EFFECTIVE/PUBLICATION DATE: 07/01/91
PURPOSE: The purpose of this interpretative ruling is to clarify our policy on establishing good cause for missing the deadline to request review. It is being issued to avoid the improper application of res judicata or administrative finality when the evidence establishes that a claimant lacked the mental capacity to understand the procedures for requesting review.
CITATIONS (AUTHORITY): Sections 205(b) and 1631(c) of the Social Security Act, as amended; Regulations No. 4, sections 404.903(j), 404.909(b), 404.911, 404.925(c), 404.933(c), 404.957(c)(3), 404.968(b), 404.982; and Regulations No. 16, sections 416.1403(a)(8), 416.1409(b), 416.1411, 416.1425(c), 416.1433(c), 416.1457(c)(3), 416.1468(b), and 416.1482.
PERTINENT HISTORY: Our rules in 20 CFR, sections 404.909(a), 404.933(b), 404.968(a), 404.982, 416.1409(a), 416.1433(b), 416.1468(a), and 416.1482, respectively, provide that a request for reconsideration, hearing before an administrative law judge (ALJ), review by the Appeals Council, or review by a Federal district court must be filed within 60 days after the date of receipt by the claimant of the notice of the determination or decision being appealed. However, the regulations also provide that a claimant can request that the 60-day time period for filing a request for review be extended if the claimant can show good cause for missing the deadline. The request for an extension of time must be in writing and must give the reasons why the request for review was not filed timely.
When the claimant fails to timely request reconsideration, an ALJ hearing, Appeals Council review, or review by a Federal district court, the Appeals Council review, or review by a Federal district court, the Agency applies the criteria in section 404.911 or section 416.1411, as appropriate, in determining whether good cause for missing the deadline exists.
Section 404.911(a) states:
In determining whether you have shown that you had good cause for missing a deadline to request review we consider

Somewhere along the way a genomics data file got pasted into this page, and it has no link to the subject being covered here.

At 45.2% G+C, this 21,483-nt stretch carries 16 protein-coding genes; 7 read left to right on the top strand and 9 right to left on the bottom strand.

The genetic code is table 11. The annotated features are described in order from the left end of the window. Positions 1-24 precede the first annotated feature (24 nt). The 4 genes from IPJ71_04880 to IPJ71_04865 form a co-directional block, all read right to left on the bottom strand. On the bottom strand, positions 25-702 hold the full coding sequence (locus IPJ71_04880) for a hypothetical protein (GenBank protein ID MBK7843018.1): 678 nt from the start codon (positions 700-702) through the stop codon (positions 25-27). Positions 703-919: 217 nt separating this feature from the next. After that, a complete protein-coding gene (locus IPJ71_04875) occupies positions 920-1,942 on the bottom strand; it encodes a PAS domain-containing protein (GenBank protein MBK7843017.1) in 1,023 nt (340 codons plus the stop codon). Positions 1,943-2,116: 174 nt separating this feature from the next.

Section 416.1411(a) sets out essentially the same language.
If the claimant establishes good cause for missing the deadline to request review, we process the request for review in accordance with established procedures and the prior administrative action is not final or binding for purposes of applying the rules on either res judicata or administrative finality.
The rules on administrative finality (20 CFR, sections 404.987, 404.988, 404.989, 416.1487, 416.1488, 416.1489) provide that a final determination or decision cannot be reopened more than 4 years (2 years for supplemental security income cases) from the date of the notice of the initial determination on the claim unless one of the specified conditions in section 404.988(c) or section 416.1488(c) applies.
Similarly, the rules in 20 CFR, sections 404.957(c)(1) and 416.1457(c)(1) indicate that an ALJ may apply res judicata to dismiss a hearing request in cases where a previous determination or decision on a claim, involving the same facts and the same issues, has become final. A determination or decision becomes final for purposes of the application of res judicata, when the claimant fails to file a request for reconsideration, or a hearing before an ALJ, or review by the Appeals Council, or judicial review, whichever is appropriate, within the time periods provided by the regulations. If the claimant establishes good cause for missing the deadline to seek judicial review of an Appeals Council's decision or denial of review or expedited appeals process agreement, the time period will be extended.